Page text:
Describe the Four Types of Project Organizational Structures

by Jennifer Fleming ; Updated September 26, 2017

Projects are achieved through the efforts and integration of people and resources. They influence and impact the targeted environment, internal forces, and surrounding environment, external forces, in which they exist. Organizational composition influences the position and power of the project team and its members. Organizational structure, as defined by the Project Management Institute, is “an enterprise environmental factor that affects the availability of resources and influences how projects are conducted.”


Functional organization is the classical structure of a project. In this hierarchy, each person is grouped by areas of specialization within the organization, such as accounting, marketing and manufacturing. Projects in functionally structured organizations are aligned with the prevailing organization culture, such that information, resources, labor, and equipment is formally requested, approved, and completed all under the discretion and supervision of the leading authority. Any borrowed resources for functionally structured projects must satisfy their traditional work responsibilities before project matters. Project managers have little or no true authority in this organizational structure.


Power and management in the projectized organization is the opposite of the aforementioned structure. Project managers have complete control of the project. Resources are appointed to the project team and released from all traditional responsibilities until completion of the project. The autonomy of the project creates a virtual department within the organization that acts as a cohesive unit. Communications and decision-making authority are self contained within the team.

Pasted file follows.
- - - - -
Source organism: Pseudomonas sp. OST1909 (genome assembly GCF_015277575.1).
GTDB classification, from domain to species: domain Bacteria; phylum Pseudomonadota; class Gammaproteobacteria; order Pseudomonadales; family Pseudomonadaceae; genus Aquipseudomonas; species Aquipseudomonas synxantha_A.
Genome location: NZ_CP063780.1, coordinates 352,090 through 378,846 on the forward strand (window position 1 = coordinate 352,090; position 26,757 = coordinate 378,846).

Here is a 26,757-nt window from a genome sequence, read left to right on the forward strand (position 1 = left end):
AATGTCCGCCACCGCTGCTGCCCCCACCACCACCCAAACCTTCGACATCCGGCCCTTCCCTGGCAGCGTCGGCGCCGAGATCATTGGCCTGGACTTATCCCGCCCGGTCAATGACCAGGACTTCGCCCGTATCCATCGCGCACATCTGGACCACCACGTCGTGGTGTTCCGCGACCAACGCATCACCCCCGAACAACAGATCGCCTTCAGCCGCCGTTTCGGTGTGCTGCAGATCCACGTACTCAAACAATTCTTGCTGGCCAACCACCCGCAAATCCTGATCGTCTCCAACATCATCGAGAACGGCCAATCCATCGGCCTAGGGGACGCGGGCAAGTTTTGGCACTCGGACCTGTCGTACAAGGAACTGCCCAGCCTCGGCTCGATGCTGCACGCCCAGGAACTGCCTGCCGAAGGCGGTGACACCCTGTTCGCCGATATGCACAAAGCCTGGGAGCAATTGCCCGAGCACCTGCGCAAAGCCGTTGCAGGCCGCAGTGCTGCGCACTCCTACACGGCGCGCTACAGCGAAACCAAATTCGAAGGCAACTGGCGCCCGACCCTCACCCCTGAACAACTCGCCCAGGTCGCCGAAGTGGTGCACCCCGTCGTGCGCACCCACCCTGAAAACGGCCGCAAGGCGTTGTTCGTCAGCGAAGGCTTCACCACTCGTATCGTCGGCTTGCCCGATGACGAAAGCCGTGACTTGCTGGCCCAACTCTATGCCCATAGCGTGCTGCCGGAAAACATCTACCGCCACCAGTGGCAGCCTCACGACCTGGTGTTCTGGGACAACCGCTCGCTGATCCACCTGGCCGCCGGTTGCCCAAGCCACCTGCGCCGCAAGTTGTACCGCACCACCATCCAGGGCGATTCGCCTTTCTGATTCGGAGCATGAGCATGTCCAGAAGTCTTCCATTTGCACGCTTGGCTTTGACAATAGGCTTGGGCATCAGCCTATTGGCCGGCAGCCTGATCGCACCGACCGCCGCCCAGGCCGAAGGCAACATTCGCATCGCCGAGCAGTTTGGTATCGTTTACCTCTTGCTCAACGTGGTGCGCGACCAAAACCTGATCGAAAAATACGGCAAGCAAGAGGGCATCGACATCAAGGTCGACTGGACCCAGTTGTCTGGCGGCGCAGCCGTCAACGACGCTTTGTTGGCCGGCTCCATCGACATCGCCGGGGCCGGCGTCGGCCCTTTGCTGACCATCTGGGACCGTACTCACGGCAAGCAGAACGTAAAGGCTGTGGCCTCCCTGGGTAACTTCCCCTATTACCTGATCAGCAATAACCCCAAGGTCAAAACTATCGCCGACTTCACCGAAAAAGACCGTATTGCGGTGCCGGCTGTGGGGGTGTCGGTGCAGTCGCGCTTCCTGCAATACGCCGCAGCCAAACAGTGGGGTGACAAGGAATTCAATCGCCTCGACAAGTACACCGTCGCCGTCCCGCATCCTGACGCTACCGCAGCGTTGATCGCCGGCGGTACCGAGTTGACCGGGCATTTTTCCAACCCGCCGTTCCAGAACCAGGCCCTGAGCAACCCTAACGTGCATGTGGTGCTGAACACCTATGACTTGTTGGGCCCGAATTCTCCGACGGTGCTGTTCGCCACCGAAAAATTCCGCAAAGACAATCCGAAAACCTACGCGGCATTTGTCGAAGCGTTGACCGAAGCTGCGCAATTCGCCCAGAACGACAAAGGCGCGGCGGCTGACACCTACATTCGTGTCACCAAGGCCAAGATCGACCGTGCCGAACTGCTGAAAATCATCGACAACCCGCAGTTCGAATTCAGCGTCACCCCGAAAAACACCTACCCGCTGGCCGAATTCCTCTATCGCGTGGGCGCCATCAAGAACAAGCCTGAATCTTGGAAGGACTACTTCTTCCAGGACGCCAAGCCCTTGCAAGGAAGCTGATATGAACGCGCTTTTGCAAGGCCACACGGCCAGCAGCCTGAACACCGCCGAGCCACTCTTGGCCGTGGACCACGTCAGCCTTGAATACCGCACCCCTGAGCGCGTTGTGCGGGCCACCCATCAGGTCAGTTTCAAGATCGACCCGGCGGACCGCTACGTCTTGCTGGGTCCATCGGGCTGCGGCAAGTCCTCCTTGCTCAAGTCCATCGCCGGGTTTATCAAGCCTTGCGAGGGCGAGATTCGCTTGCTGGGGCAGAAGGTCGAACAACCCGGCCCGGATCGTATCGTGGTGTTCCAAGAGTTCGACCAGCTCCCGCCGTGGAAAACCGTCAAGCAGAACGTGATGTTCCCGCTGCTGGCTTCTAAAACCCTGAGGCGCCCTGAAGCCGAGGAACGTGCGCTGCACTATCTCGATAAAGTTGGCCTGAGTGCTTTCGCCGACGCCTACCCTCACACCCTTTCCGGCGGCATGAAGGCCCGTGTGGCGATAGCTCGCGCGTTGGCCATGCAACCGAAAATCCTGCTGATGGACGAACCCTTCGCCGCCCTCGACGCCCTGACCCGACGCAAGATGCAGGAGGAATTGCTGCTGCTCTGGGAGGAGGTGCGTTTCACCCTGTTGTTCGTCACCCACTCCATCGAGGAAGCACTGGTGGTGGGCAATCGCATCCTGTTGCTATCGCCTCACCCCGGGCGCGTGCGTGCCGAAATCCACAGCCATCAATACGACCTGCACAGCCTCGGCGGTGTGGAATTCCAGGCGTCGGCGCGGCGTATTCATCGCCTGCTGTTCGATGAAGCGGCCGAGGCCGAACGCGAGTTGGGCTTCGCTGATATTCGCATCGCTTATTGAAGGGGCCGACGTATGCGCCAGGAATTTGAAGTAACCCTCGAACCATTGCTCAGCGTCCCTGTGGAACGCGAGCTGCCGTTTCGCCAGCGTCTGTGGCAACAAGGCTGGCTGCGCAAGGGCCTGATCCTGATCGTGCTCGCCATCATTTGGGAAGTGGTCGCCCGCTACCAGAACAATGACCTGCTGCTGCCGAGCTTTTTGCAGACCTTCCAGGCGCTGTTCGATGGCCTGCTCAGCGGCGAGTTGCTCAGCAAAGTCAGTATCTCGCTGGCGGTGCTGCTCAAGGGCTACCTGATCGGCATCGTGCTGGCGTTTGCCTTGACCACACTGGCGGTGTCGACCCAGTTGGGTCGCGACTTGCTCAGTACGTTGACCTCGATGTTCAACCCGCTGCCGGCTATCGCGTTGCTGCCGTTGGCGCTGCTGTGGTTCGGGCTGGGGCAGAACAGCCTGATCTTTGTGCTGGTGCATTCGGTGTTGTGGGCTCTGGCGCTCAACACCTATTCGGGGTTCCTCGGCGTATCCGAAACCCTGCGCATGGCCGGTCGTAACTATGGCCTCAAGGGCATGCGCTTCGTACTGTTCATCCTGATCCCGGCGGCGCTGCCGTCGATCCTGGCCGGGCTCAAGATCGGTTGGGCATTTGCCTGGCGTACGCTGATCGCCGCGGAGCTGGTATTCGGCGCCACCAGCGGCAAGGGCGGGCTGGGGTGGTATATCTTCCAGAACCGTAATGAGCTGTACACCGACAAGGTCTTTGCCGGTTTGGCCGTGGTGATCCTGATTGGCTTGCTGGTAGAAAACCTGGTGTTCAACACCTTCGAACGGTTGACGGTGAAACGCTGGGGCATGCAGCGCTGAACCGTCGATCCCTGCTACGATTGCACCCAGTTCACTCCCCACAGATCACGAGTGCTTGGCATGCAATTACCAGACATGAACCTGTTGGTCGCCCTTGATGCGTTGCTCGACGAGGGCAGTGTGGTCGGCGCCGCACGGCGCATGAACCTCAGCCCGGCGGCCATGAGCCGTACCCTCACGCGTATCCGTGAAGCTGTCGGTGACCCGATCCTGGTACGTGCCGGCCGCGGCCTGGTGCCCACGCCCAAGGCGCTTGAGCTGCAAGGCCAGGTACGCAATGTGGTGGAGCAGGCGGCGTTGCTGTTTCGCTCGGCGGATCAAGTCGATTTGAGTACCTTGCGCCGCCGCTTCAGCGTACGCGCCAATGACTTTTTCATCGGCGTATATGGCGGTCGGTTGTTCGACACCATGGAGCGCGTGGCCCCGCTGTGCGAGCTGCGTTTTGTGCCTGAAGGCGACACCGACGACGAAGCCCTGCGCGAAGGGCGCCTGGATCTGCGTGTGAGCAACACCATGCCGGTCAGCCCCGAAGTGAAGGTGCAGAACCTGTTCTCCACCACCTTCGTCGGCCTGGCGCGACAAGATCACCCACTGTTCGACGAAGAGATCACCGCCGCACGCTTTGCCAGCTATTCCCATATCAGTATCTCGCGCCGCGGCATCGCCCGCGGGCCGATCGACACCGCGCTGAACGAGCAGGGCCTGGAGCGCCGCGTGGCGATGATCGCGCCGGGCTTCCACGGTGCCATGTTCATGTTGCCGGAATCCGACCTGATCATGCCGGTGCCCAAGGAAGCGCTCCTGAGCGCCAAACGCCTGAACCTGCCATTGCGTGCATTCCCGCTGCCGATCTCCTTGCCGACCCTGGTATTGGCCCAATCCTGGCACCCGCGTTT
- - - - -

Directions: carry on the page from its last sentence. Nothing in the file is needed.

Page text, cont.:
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Matrix structures are a blend of functional and projectized organizations that maximize the strength of each structure. There are three types of matrix organizations: weak, strong and balanced. Weak organizations are characterized by projects that have part-time members, limited control over authority, budget and decisions and multiple lines of responsibility. Strong matrices have dedicated resources, internal control of budget, and moderate levels of control over assets, resources and decision making authority. Balanced matrix organizations represent shared leadership between functional managers and project managers.


Special, or composite, projects are common occurrences in many organizations. These are temporary, commissioned teams designed to address critical, specialized or time-sensitive matters within a company. Resources may be dedicated or temporary, and budgets and authoritative structures can be appointed at the time the project is appointed or vary depending on the level of complexity, breadth and width of the assignment. Standard operational practices may be relaxed to achieve these goals or new policy and process can be established to fill a gap or discrepancy in the existing organization, or structure.


  • “PMP Exam Prep”; Rita Mulcahy; 2009
  • “A Guide To The Project Management Body of Knowledge (PMBOK)”; PMI; 2008

About the Author

Jennifer Fleming has been writing since 2011. She specializes in project management from the beverage, manufacturing, telecommunications and transportation industries. Fleming’s first published work was a segment in Walter McCollum's “Breakthrough Mentoring in the 21st Century.” She holds an Executive Master of Business Administration from Georgia State University and Doctor of Philosophy in applied management and decision sciences from Walden University.

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